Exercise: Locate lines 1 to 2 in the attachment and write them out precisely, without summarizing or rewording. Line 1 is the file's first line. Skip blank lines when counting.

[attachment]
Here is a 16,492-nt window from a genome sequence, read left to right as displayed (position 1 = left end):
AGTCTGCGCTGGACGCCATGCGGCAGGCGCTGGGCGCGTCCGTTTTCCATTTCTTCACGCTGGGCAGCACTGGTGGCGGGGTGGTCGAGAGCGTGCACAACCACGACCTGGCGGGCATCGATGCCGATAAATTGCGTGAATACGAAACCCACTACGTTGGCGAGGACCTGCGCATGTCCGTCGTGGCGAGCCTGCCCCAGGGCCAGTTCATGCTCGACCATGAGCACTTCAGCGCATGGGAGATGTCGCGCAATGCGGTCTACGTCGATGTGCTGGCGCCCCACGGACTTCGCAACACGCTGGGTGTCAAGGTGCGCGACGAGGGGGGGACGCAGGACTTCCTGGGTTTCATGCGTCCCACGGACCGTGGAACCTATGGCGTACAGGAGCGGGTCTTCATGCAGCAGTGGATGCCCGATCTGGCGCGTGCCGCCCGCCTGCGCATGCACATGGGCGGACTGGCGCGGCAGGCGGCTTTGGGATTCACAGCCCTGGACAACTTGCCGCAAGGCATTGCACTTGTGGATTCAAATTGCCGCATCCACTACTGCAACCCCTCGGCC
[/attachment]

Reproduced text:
Here is a 16,492-nt window from a genome sequence, read left to right as displayed (position 1 = left end):
AGTCTGCGCTGGACGCCATGCGGCAGGCGCTGGGCGCGTCCGTTTTCCATTTCTTCACGCTGGGCAGCACTGGTGGCGGGGTGGTCGAGAGCGTGCACAACCACGACCTGGCGGGCATCGATGCCGATAAATTGCGTGAATACGAAACCCACTACGTTGGCGAGGACCTGCGCATGTCCGTCGTGGCGAGCCTGCCCCAGGGCCAGTTCATGCTCGACCATGAGCACTTCAGCGCATGGGAGATGTCGCGCAATGCGGTCTACGTCGATGTGCTGGCGCCCCACGGACTTCGCAACACGCTGGGTGTCAAGGTGCGCGACGAGGGGGGGACGCAGGACTTCCTGGGTTTCATGCGTCCCACGGACCGTGGAACCTATGGCGTACAGGAGCGGGTCTTCATGCAGCAGTGGATGCCCGATCTGGCGCGTGCCGCCCGCCTGCGCATGCACATGGGCGGACTGGCGCGGCAGGCGGCTTTGGGATTCACAGCCCTGGACAACTTGCCGCAAGGCATTGCACTTGTGGATTCAAATTGCCGCATCCACTACTGCAACCCCTCGGCC